Ussari were the most flamboyant troop type of the 18th ed early XIX secolo. Their richly braided dolmans e fur-edged pelisses came in a variety of distinctive colours e facings. European armies modelled their ussari formations on the famous ussari ungheresi serving the Habsburg Empire, cavalleria leggera mounted on small e sturdy horses, capable of scouting dietro le linie nemiche, raiding e cutting supply lines.
In the first half of the XVIII secolo, ussari irregolari formations received little o no pay for their services, they were encourage to loot e pillage, sharing the booty among ufficiali e soldati. Deserters e men in trouble con the law were welcome to join the ussari, no questions asked. The reggimento would protect these recruits from the authorities, expecting absolute loyalty in return. These mounted bandits brought a certain criminal expertise to the reggimento which could be very useful at times.
Many of the early ussari formation were of little value in battle. Discipline was lax ed ufficiali needed to formally consult con their men before an attack could be launched. If the enemy resisted, these irregolari were likely to withdraw rather than risk caduti. Austrian Empress Maria Theresia had a number of excellent reggimenti ussari ungheresi in her armata, they routinely out-scouted their counterparts prussiano e cut enemy supply lines on a number of occasions.
Frederick the Great realized that he needed to improve the cavalleria leggera prussiana if they were to protect his army during the coming campaigns. He also wanted to use the ussari in battle, if necessary. Accordingly, numerous units ussari regolari were raised, e they drew their replacements from reggimenti dragoni e corazzieri. Ufficiali di ussari participated in regular exchange e training programs con the dragoni, learning to employ their men in close order formations e charges con the sabre in hand. Generals like Kleist e Zieten started their careers in the dragoni e corazzieri before they joined reggimenti di ussari e rose to fame. That promotion in the ussari was based on ability more often than on seniority e noble birth had a positive impact on unit quality. Capable commoners joined up e rose to leadership positions which would not normally have been available to them.
When Napoléon Bonaparte became Imperatore of Francia on 18th maggio 1804 his army included 10 reggimenti di ussari. The 11o reggimento (olandese) joined in 1810 when the provinces olandesi were annexed. That same year, several squadrons of the 9th regiment were used as cadres to form a new 12th reggimento nella Spagna. In 1813, following the disastrous campaign in Russia, a 13th reggimento was recruited in Rome e Firence, it was amalgamated con the 14th (Croatian) reggimento later that year.
The soldatini di Italeri are shown in uniforme tipica di ussari, which remained virtually unchanged between 1790 e 1815. What dates these soldatini is the conical shakò which was worn from 1804 until 1813. In the period before 1804, mirliton hats were worn. In 1812 a cylindrical shakò was introduced in the 6th e 8th reggimento di ussari, which became a standard item for all ussari units in 1813–1814.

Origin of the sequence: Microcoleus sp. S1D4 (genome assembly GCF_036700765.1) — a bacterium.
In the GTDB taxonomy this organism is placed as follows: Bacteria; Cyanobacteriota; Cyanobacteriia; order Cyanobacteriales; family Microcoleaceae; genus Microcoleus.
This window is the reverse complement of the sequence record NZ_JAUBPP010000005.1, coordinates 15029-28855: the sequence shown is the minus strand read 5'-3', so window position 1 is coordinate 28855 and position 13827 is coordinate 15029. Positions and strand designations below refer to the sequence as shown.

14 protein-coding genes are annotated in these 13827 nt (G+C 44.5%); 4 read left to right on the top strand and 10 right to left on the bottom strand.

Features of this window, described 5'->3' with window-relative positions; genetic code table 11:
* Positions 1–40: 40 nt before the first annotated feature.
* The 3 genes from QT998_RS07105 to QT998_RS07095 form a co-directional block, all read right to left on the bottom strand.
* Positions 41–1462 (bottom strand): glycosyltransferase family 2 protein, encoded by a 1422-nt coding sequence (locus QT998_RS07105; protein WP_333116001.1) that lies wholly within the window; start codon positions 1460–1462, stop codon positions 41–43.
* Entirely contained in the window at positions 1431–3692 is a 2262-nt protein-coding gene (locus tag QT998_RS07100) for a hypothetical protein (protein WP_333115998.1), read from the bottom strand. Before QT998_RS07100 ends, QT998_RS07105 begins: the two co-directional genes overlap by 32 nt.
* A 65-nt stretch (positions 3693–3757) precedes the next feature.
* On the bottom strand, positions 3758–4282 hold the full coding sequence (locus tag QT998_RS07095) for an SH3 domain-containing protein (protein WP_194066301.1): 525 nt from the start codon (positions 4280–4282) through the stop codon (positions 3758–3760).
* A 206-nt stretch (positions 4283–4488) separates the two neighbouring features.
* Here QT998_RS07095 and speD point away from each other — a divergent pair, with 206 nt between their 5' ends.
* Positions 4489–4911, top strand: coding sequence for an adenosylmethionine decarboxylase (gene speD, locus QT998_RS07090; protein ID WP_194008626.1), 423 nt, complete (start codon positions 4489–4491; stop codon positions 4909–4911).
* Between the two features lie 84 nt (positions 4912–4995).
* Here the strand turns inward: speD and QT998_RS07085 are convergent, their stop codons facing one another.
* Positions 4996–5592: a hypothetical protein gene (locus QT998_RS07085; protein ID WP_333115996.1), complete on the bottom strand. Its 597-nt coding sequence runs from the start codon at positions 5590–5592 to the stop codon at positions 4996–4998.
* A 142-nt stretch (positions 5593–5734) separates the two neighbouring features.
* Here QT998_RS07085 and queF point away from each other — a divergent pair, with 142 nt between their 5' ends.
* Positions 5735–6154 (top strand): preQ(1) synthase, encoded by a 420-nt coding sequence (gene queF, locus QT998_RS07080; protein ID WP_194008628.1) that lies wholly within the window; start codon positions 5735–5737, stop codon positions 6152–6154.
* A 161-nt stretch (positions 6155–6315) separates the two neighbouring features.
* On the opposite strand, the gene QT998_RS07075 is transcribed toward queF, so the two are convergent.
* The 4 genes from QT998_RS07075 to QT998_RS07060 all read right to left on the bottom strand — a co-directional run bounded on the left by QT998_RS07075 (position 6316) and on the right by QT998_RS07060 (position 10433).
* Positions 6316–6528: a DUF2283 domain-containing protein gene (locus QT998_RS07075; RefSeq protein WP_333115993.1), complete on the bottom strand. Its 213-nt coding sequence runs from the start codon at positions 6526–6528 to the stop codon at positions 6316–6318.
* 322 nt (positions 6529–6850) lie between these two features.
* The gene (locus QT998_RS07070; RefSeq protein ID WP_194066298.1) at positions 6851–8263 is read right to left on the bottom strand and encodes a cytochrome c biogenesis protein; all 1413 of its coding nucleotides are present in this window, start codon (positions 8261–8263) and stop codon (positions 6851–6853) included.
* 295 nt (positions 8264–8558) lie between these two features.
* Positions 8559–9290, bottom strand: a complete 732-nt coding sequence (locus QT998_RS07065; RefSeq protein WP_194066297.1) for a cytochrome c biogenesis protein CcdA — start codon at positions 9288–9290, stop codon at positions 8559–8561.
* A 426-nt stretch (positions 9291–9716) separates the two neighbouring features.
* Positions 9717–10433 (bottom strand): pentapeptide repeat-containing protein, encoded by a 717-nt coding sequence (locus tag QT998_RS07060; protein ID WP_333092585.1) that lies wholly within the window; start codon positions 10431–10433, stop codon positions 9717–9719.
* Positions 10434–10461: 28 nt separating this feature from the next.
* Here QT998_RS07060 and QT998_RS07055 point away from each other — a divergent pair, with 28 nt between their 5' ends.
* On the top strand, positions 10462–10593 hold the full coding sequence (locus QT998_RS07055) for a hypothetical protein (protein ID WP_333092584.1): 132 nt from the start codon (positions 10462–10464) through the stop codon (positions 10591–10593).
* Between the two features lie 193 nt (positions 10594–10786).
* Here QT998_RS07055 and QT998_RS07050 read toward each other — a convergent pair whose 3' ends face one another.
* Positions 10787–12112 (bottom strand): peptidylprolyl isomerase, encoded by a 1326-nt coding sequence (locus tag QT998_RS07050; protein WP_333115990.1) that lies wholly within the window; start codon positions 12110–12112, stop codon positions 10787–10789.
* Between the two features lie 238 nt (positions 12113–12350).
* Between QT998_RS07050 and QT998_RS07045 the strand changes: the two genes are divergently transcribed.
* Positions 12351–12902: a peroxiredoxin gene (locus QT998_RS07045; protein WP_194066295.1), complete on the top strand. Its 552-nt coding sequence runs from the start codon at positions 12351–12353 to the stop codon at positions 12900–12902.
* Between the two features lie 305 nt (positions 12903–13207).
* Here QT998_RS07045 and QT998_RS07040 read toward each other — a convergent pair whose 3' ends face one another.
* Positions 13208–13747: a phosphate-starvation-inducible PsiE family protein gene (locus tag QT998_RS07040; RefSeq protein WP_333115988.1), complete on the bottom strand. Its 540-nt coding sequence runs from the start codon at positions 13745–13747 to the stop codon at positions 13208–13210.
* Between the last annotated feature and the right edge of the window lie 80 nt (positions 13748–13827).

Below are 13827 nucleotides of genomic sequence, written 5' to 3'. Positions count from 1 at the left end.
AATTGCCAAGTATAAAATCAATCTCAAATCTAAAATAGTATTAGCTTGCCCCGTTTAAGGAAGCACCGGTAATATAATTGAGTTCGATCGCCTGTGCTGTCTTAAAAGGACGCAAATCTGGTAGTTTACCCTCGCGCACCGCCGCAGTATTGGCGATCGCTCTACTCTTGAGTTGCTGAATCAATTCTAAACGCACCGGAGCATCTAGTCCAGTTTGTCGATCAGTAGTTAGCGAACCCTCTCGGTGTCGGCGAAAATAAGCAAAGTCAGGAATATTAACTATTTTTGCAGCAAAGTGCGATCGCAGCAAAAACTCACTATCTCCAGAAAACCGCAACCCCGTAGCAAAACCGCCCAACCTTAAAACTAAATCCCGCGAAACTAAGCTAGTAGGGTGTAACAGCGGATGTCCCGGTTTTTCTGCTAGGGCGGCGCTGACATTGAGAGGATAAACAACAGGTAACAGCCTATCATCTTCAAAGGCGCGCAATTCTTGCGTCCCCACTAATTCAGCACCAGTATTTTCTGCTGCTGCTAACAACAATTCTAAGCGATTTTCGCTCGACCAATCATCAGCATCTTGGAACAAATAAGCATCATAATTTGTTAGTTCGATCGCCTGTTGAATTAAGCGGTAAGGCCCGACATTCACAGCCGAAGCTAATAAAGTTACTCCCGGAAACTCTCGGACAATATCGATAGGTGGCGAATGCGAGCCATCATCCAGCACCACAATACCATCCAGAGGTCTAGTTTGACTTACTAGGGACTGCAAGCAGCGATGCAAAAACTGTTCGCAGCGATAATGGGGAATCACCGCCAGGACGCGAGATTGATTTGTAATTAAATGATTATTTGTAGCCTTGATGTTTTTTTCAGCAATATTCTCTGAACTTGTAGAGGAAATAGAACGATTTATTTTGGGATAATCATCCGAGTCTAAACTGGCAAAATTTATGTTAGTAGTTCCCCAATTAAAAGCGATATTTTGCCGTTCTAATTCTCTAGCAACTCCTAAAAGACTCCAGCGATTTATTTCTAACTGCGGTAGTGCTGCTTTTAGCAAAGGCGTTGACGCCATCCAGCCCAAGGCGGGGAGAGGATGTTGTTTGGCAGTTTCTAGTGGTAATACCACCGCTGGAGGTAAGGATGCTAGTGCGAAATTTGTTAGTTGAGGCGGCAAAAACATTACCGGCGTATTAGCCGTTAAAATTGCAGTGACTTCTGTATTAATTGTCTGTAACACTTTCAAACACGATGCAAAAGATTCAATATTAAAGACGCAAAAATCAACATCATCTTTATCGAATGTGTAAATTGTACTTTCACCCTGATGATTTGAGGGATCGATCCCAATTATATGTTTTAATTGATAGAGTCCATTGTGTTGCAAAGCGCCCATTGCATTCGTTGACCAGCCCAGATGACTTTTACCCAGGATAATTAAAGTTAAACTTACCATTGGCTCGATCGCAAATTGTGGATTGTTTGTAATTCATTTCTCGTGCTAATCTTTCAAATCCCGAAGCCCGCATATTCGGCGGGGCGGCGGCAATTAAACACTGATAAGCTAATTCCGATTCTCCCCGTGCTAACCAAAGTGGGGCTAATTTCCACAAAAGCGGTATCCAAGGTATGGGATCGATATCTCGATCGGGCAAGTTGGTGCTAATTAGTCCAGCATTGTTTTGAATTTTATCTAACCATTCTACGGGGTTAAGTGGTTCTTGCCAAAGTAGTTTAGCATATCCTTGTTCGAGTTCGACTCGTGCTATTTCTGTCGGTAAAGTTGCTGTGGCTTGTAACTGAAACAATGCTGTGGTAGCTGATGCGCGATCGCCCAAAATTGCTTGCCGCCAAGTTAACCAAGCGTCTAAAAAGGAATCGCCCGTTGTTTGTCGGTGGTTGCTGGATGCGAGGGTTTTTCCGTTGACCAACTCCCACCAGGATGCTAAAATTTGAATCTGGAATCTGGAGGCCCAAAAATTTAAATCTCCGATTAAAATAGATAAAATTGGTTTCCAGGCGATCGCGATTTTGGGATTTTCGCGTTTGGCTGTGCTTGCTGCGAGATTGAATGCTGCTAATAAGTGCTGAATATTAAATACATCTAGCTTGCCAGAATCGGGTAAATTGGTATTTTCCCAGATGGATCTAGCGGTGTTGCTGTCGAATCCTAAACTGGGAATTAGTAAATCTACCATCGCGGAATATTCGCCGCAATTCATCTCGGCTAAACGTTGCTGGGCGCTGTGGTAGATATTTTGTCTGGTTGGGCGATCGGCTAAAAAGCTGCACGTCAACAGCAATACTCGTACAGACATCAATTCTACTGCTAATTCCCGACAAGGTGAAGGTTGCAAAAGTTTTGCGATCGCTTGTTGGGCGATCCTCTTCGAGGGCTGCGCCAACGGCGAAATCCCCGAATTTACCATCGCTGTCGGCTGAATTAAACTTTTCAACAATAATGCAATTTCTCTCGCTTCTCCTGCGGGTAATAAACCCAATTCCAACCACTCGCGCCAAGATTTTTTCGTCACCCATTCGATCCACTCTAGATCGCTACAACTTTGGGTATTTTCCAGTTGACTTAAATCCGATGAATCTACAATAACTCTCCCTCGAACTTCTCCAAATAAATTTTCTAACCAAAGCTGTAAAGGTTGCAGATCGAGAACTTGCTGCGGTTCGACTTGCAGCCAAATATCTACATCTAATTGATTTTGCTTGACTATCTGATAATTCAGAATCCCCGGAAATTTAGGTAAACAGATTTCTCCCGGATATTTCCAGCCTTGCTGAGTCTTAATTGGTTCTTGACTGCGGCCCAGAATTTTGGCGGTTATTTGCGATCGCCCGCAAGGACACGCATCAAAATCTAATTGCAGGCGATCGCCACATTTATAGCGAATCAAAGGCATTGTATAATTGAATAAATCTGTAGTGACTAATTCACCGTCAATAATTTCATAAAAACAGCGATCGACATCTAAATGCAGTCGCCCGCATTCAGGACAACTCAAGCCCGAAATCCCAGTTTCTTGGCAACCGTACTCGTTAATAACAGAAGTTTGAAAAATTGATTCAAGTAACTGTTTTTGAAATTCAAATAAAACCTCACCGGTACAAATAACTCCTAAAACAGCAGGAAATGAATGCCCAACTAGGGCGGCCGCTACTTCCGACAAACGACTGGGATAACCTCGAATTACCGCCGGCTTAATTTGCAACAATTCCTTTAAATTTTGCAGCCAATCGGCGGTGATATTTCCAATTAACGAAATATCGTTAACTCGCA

17 ussari in 9 posture – 24 mm pari a 173 cm di altezza
- Ufficiale in Full Dress
- Trombettiere in Campaign Dress
- Ussari in Full Dress (6)
- Ussari wearing Dolman (5)
- Ussari wearing Pelisse (4)
18 cavalli in 5 posture – 22 mm pari a 15.2 mani
Excellent detail. Fur edging, buttons, braid, lace ungherese, belts, buckles, metal fittings, sabre hilts, stirrups, horse furniture e many altri oggetti are clearly visible.
Riders fit onto their horses very well e they have their legs pressing into the flanks of the mount.
Beautiful horses, correctly proportioned, saddled e harnessed.
Useful historic poses. The soldatini may be deployed in attacking units, wearing parade o campaign dress.
The officer e six men are in parade dress, wearing breeches ungheresi. Il trombettiere e nine men are in campaign dress, wearing overalls, some without pelisse ed others con pelisse worn over the dolman. The variety of dress is acceptable, considering that dress codes were taken less seriously in the ussari. However, the expensive breeches ungherese were not worn in the field, except by officer who could afford this luxury.
Riders are shown wearing quattro different styles of shakò plates. A nice touch, allowing the collector to portray changes in uniform styles over time. Despite this variety in head-dress, the cylindrical shakò has been omitted, an unfortunate oversight.
All soldatini are equipped con the elaborately embroidered e very expensive full dress sabretasche which was replaced by a black leather version con regimental number on campaign.
Interesting historical topic. These multi-purpose soldatini make ussari of many nations ed early cacciatori a cavallo francese in ussari-style uniforms. The horses con sheepskin shabraques are suitable light cavalleria mounts for ussari, cacciatori e lancieri.
Good casting quality, although there is some flash on shakò e sword arms.
Quattro of the cinque horse poses are somewhat exaggerated, due of the animals seem to want to rear con tre legs still off the ground. Due other horses are ambling at full gallop, an impossible combination. The fifth pose is nearly correct, con the animal at full gallop ed about to place one front hoof on the ground, but con front legs spread much too far apart. Displayed in formation, these horses do look very nice e the incorrect gaits are much less noticeable. Italeri is well advised to address these obvious motor coordination problems in future releases.
Eaglebearer not included. One of the figure poses is suitable for conversion, simply by removing the carbine from the right hand e replacing it con a flagpole made from 0.6 mm pianowire. The eagle may be taken from the fucilieri francesi di Italeri. Squadron standards measure 9 × 9 mm square, o 9 × 10 mm swallow-tailed. Regiments carried one eagle e several squadron colours.